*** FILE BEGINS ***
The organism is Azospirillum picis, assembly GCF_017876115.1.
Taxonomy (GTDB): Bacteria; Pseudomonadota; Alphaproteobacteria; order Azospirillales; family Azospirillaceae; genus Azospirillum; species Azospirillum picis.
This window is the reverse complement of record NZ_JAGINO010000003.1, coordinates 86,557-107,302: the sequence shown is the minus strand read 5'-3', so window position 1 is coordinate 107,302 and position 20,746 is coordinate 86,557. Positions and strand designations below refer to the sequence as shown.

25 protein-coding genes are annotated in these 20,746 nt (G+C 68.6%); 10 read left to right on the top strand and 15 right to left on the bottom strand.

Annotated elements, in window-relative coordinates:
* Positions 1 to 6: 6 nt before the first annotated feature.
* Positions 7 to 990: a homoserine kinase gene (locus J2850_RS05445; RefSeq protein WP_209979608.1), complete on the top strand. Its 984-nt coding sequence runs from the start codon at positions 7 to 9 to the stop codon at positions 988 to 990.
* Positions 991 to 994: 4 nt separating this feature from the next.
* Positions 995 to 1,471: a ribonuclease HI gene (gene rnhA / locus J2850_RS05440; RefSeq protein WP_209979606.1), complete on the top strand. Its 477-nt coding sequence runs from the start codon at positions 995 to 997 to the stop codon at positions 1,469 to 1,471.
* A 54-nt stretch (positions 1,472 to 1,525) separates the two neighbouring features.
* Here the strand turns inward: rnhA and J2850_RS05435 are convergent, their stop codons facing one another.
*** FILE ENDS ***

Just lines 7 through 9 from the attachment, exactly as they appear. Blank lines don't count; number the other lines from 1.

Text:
* Positions 7 to 990: a homoserine kinase gene (locus J2850_RS05445; RefSeq protein WP_209979608.1), complete on the top strand. Its 984-nt coding sequence runs from the start codon at positions 7 to 9 to the stop codon at positions 988 to 990.
* Positions 991 to 994: 4 nt separating this feature from the next.
* Positions 995 to 1,471: a ribonuclease HI gene (gene rnhA / locus J2850_RS05440; RefSeq protein WP_209979606.1), complete on the top strand. Its 477-nt coding sequence runs from the start codon at positions 995 to 997 to the stop codon at positions 1,469 to 1,471.